Why cite the press release and not the paper? Well, that's because the conclusions of the paper said the following.
Other artifacts have yet to be quantified, and as a result, the extent to which the continued rise represents a true increase in the occurrence of autism remains unclear.
A true increase... remains unclear. Is that clear enough?
The paper is titled "The rise in autism and the role of age at diagnosis." I'll refer to it as Hertz-Picciotto & Delwiche (2009). I've already criticized multiple aspects of the paper (last time here) but I'd like to say a few more things about it.
The conclusions of the paper seem refreshingly honest, but I'm guessing they are that way simply to get through peer-review. The missing artifacts are not just any artifacts, either. One of the artifacts that did not enter the calculations is key: awareness. It would be nonsensical to assume that awareness of autism has not changed since the early 1990s.
But what did the press release say?
“It’s time to start looking for the environmental culprits responsible for the remarkable increase in the rate of autism in California,” said UC Davis M.I.N.D. Institute researcher Irva Hertz-Picciotto, a professor of environmental and occupational health and epidemiology, and an internationally respected autism researcher.
Hertz-Picciotto said that many researchers, state officials and advocacy organizations have viewed the rise in autism's incidence in California with skepticism.
This is completely at odds with the conclusions of the paper, and I find it quite dishonest. To make it perfectly clear, yes, I'm accusing Dr. Hertz-Picciotto of intellectual dishonesty.
Dr. H-P further states that:
“These are fairly small percentages compared to the size of the increase that we’ve seen in the state,” Hertz-Picciotto said.
Is that even true? The paper finds that a 2.2-fold increase may be explained by changes in diagnostic criteria, 1.56-fold due to inclusion of "milder" cases, and 1.24-fold due to changes in age at diagnosis. If you multiply these factors, you come up with a 4.26-fold increase that may be explained by just these 3 artifacts.
That's 62% of the entire rise the authors were attempting to explain. Maybe 62% is a "fairly small percentage." In this case I'm going to give Dr. H-P the benefit of the doubt and say that she likely didn't know the factors needed to be multiplied. There are no indications in the paper that a calculation of the overall contribution of the 3 artifacts combined was even attempted. I won't even get into statistical uncertainty.
The flaws of the analysis are not what bother me the most, however. Consider this. What is the value of this study? Why was it carried out? If you're trying to determine whether artifacts can explain the rise in autism service classifications in California, and you cannot estimate the contribution of all relevant artifacts, what is the point of the analysis?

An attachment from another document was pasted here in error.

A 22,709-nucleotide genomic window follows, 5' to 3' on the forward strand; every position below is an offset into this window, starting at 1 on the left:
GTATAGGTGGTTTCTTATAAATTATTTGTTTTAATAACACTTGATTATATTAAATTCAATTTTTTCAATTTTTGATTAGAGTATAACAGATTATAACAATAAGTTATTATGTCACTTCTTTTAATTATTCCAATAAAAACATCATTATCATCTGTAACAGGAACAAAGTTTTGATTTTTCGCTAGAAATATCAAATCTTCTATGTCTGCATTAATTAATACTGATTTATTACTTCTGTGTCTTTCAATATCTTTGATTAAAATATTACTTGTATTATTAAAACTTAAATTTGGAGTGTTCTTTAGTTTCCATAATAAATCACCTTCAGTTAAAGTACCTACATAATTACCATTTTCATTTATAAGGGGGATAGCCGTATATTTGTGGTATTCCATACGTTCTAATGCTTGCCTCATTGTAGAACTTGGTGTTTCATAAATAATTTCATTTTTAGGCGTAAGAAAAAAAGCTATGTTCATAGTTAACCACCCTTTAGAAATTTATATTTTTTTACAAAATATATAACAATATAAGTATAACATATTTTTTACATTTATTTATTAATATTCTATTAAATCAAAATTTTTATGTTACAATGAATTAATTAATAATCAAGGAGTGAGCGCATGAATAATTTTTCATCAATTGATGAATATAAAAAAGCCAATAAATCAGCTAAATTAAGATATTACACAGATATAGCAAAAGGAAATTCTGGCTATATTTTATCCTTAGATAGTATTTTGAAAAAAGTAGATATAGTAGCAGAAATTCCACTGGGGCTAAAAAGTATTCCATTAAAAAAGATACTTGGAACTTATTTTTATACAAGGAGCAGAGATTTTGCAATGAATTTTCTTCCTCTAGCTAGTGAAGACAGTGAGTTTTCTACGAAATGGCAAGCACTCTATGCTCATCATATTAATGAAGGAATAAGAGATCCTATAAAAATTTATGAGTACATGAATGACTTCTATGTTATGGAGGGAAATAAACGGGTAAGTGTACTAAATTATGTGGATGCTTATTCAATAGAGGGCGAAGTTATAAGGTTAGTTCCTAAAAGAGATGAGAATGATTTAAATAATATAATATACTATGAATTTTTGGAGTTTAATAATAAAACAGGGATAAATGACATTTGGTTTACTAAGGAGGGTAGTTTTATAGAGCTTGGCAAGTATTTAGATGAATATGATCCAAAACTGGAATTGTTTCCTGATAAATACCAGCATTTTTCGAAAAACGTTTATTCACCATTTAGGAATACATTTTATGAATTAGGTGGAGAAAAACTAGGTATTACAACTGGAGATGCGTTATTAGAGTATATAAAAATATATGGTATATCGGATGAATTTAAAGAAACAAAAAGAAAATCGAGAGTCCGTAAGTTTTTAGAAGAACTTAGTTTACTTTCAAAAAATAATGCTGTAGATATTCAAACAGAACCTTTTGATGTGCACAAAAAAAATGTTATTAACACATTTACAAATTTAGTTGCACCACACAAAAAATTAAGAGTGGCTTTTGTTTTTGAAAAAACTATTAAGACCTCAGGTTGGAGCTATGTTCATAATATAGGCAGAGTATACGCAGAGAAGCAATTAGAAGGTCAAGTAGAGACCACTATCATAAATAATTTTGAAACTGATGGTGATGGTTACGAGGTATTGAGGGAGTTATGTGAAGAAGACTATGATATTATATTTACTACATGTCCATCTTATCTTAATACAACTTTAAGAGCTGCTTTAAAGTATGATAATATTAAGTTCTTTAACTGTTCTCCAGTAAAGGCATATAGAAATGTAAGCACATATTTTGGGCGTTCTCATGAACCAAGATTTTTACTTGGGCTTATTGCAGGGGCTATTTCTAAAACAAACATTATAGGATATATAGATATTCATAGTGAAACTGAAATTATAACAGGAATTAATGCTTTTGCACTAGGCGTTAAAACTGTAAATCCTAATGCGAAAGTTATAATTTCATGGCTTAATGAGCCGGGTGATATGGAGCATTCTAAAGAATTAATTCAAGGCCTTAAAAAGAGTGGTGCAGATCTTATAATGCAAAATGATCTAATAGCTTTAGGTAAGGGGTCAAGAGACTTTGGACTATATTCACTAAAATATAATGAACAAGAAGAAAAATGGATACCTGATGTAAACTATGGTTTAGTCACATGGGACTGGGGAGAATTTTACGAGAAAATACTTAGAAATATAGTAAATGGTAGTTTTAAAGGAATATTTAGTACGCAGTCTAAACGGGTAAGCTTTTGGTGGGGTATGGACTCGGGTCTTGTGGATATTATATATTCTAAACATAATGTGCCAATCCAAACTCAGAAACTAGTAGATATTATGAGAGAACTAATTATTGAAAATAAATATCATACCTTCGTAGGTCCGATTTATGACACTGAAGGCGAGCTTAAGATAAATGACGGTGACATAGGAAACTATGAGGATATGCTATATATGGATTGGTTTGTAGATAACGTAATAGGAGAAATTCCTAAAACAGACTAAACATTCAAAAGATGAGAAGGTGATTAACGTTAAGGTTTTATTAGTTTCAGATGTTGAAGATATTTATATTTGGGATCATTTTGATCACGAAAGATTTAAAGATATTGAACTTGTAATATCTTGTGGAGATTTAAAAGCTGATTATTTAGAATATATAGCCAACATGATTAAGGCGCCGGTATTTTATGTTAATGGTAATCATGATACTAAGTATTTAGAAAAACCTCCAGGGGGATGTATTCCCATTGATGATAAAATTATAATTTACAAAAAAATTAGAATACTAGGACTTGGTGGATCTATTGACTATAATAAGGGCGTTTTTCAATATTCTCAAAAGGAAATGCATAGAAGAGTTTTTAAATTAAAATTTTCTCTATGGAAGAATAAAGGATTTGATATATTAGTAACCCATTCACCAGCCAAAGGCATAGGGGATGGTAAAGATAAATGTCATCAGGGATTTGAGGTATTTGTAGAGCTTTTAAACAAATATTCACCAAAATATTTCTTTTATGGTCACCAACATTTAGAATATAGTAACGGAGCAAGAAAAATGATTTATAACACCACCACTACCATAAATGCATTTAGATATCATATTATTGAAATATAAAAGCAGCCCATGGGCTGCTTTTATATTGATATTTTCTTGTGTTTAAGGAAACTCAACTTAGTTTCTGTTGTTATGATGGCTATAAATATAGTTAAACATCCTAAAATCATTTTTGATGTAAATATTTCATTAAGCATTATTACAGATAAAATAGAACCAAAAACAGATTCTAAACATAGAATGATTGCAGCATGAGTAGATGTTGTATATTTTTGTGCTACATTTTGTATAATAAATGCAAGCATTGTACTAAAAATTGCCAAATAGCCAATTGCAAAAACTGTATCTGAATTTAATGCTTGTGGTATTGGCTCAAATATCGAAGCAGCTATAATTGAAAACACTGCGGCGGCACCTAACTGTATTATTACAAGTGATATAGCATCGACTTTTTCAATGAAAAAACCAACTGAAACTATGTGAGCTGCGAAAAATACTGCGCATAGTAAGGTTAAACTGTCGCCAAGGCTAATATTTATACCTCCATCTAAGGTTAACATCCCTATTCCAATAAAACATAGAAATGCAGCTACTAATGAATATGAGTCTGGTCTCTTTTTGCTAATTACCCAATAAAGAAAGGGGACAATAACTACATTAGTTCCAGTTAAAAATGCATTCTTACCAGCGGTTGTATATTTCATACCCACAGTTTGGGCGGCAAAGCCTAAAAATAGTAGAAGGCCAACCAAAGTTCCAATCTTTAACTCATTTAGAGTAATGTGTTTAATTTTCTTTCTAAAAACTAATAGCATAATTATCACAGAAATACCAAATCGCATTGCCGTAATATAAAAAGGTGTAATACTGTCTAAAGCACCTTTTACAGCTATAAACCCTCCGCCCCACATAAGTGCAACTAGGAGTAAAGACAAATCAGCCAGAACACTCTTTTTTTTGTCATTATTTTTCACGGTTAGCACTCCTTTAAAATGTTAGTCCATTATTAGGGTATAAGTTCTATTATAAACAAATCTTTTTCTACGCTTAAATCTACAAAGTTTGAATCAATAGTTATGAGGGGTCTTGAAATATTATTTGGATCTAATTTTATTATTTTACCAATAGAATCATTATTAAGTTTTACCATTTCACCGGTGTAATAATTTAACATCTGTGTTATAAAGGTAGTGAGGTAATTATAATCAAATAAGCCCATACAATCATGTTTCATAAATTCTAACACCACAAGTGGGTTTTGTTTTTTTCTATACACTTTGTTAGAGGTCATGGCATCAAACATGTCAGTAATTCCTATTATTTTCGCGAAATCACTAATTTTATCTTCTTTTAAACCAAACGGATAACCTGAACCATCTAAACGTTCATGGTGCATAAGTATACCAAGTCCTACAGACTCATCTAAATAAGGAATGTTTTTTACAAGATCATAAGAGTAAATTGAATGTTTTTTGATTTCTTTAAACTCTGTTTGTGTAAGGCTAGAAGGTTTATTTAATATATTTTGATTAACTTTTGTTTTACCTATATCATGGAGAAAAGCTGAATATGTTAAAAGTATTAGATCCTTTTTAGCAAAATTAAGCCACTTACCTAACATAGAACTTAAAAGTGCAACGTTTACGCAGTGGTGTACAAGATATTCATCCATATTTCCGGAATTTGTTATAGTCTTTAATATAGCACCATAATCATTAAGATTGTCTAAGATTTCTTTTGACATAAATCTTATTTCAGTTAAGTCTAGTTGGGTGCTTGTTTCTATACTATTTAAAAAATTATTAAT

Here's an analogy. Suppose you wanted to determine if global warming can be explained by the greenhouse effect. In order to do this, you estimate the contribution of methane, water vapor and nitrous oxide to recent temperature increases, but you leave out CO2. You conclude that those 3 gases alone cannot explain the entire rise in temperatures, but perhaps that's because you did not consider the biggest contributor to the greenhouse effect: CO2. Then you tell the media that greenhouse gases cannot fully explain the rise in temperatures.
Wouldn't such a study be better understood as a propaganda effort, rather than a contribution to scientific knowledge?
Someone might complain that Hertz-Picciotto & Delwiche (2009) does contribute to scientific knowledge, because it tells us about the impact of certain artifacts. But does it actually do that?
Take what is perhaps the most important artifact the paper does take into account: changes in diagnostic criteria. What would you do if you wanted to determine the impact of changes in criteria? You might carry out a prevalence study with good case-finding that uses two different criteria on the same population: DSM-IV and DSM-III (or perhaps Kanner criteria.) Hertz-Picciotto & Delwiche (2009) does not do anything that even resembles this. They use data from a separate study, so they didn't even contribute new data. We can't even be sure how well the data from Finland might apply to California. The case-finding of the Finnish study is not necessarily very good either. Plus it's just one data point, with all the uncertainties implied by that.
To determine the impact of inclusion of "milder" cases (i.e. anything that is not "autistic disoder"), what would you do? I think you could evaluate a random sample of CalDDS autistic children and diagnose them with either autistic disorder, PDD-NOS or Asperger's. What the researchers did instead was use data from a separate MIND Institute study where CalDDS children had been evaluated with the Autism Diagnostic Observation Schedule (ADOS) and the Autism Diagnostic Inventory (ADI.) Are these diagnostic tools even able to accurately distinguish between autism spectrum diagnoses? I'm not aware of any evidence that they do.
In other words, the MIND Institute study is not even informative about the impact of the artifacts it did take into account. I frankly can't see this study as a contribution to scientific knowledge at all. It gives the appearance of being part of a propaganda effort.